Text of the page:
PAUL:

Well look I think it has two purposes. I think the first purpose is to pre-empt the findings of the internal inquiry into why Labor did badly at the election.

Archival tape -- Bill Shorten:

“It pains me in the weeks and months since the election to realise that some blue collar workers and their families thought that a vote for Labor might have been a vote for the environment but not a vote for their own jobs.”

PAUL:

So Shorten didn't admit that he was the problem. But many people within the Labor Party believe that he was also an element in Labor's failure.

ELIZABETH:

And Paul is this the sort of interview that you give because maybe you want to run for prime minister again?

PAUL:

Well look that's the widespread perception that he fed with this interview and the one of the main reasons for that is he said that he has no intention of quitting politics. In fact he'd like to hang around for another 20 years. You don't send those sort of messages if you've been a leader for six years and not think maybe like Lazarus, you can rise again. Where have I heard that before?

ELIZABETH:

So is this a story of never say never?

PAUL:

Well yes, I think it is. I think that Shorten would look at the example of John Howard who led the Liberals to election defeats who was overlooked as leader in subsequent years but then almost a decade later the party turned to him again and he then went on to become Australia's second longest serving prime minister.

ELIZABETH:

Politics can be so wild, Paul.

[MUSIC PLAYS]

PAUL:

[Laughs] Well it can and people claim many politicians are unelectable as leader or premier. They said it of Jeff Kennett. They said it of Tony Abbott. They even said it of Scott Morrison. And we can see that in a sense, nobody's unelectable depending on the circumstances, the luck and the chutzpah.

ELIZABETH:

[Laughs] Paul, thank you so much.

PAUL:

Bye Elizabeth.

ELIZABETH:

Bye.

[MUSIC ENDS]

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ELIZABETH:

Elsewhere in the news:

Turkish troops have begun a land offensive in north-eastern Syria hours after fighter jets bombed the border region. The offensive has prompted civilians to flee en masse, while the Turkish army says that it has hit a total of 180 militant targets using airstrikes. Kurdish-led forces say the operation has killed five civilians and injured dozens more.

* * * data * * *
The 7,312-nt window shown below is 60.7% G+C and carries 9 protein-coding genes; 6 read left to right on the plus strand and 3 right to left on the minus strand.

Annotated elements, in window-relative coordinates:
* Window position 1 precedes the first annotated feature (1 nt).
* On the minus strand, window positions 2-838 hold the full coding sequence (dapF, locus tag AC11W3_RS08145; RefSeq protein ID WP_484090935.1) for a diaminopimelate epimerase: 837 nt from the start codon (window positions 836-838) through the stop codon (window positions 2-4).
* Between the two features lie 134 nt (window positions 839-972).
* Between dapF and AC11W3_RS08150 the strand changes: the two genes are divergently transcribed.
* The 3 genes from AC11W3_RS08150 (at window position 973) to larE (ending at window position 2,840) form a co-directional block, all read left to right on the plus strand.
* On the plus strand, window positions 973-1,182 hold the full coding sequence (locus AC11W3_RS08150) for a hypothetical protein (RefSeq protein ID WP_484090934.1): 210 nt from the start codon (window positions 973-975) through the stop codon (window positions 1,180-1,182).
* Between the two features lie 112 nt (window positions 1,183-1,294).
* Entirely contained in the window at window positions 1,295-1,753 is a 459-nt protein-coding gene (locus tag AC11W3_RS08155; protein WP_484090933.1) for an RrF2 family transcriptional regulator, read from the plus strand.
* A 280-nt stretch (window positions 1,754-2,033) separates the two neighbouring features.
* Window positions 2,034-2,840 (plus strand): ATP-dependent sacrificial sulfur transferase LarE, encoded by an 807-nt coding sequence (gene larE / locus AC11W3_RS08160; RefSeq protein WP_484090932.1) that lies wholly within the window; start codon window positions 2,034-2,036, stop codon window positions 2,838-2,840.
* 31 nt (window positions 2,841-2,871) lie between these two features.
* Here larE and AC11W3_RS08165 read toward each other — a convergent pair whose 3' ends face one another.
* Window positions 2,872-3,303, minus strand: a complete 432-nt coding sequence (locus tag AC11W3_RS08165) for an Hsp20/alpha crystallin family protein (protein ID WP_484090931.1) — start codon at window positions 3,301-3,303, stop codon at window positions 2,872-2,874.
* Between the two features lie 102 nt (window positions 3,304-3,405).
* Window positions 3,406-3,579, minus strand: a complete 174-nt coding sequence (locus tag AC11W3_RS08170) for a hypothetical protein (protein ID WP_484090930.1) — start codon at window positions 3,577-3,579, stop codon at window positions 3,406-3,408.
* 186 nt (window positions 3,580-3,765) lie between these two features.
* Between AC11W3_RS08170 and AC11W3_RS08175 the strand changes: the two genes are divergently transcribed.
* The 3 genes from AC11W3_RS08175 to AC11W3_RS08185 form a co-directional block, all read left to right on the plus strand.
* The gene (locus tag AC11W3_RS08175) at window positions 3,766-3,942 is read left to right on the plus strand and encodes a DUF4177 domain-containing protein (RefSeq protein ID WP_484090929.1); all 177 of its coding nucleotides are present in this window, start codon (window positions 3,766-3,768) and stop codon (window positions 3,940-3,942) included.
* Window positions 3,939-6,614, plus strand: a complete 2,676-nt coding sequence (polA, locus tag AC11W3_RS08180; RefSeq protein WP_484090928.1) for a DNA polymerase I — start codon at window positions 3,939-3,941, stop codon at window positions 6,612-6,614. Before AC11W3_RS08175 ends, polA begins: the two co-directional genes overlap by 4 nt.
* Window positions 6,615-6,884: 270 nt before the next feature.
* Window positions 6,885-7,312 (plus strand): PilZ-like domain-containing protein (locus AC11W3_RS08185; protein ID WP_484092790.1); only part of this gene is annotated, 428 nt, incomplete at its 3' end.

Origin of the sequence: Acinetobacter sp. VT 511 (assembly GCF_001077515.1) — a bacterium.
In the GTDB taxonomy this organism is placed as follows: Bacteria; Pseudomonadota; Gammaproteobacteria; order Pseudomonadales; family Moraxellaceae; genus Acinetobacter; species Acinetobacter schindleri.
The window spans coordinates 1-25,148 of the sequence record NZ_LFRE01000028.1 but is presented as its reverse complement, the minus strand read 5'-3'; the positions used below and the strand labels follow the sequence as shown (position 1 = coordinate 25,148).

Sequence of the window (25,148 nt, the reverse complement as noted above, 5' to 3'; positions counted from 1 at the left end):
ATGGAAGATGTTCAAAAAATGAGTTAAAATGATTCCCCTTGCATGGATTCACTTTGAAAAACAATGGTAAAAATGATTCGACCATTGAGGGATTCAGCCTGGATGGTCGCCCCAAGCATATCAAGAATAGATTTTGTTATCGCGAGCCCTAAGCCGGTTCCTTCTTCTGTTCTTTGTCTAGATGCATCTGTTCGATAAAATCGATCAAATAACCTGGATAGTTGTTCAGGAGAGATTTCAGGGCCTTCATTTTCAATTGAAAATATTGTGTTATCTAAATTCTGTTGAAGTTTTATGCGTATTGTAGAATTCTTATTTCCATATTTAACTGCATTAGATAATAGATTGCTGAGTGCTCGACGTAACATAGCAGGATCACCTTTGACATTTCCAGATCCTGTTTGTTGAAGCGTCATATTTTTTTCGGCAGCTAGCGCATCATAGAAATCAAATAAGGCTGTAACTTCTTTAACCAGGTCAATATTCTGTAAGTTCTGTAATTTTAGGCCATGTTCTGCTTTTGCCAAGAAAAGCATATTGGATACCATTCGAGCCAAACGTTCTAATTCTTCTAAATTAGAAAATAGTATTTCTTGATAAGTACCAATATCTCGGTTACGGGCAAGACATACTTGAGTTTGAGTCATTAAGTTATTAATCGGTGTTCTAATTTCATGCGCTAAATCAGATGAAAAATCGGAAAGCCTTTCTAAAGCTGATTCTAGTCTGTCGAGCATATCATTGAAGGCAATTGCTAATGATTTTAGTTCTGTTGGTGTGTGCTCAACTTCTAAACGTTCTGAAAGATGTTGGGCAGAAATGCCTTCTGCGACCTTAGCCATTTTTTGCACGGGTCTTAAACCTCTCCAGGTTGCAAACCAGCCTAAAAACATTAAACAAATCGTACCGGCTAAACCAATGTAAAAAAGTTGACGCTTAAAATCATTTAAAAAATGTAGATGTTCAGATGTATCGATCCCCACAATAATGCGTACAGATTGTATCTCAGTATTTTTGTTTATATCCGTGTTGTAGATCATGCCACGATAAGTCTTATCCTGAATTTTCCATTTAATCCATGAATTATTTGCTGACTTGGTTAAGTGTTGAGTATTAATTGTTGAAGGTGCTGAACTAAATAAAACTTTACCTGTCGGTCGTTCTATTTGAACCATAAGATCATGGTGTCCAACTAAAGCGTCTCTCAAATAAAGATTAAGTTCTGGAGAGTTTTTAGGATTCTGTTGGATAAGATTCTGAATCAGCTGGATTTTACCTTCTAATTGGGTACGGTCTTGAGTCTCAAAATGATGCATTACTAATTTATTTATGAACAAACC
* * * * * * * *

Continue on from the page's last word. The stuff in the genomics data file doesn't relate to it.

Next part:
And in the midst of this escalating crisis, Home Affairs Minister Peter Dutton has ruled out immediately rescuing the Austrailans trapped in camps in northern Syria, most of them the wives and children of foreign fighters. It’s estimated that 20 women and 40 children are currently stranded there. Dutton said that some of the women trapped in the camps were capable of mounting a “mass casualty event” in Australia.

7am’s Senior Producer is Emile Klein. Our producers are Ruby Schwartz, Michelle Macklem and Atticus Bastow, who also mixes our show.

This week, Elle Marsh joins 7am as our features and field producer - a position supported by a grant from the Judith Neilson Institute for Journalism and Ideas.

Erik Jensen is our editor.

Our theme music is by Ned Beckley and Josh Hogan of Envelope Audio.
Special thanks this week to Helene Thomas.

This is 7am, I’m Elizabth Kulas, see you next week.

The Liberal Party is sliding further on climate change, claiming it will meet targets but without policy to do so. At the same time, the Labor Party is fighting an internal push to abandon its climate platform. Paul Bongiorno on the politics of doing less.

Guest: Columnist for The Saturday Paper Paul Bongiorno.

Background reading:

The hot topic of climate change in The Saturday Paper
The Saturday Paper
The Monthly

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7am is hosted by Elizabeth Kulas. The show is produced by Emile Klein, Ruby Schwartz, Atticus Bastow and Elle Marsh. Our editor is Erik Jensen. Our theme music is by Ned Beckley and Josh Hogan of Envelope Audio.

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98: The luck and the chutzpah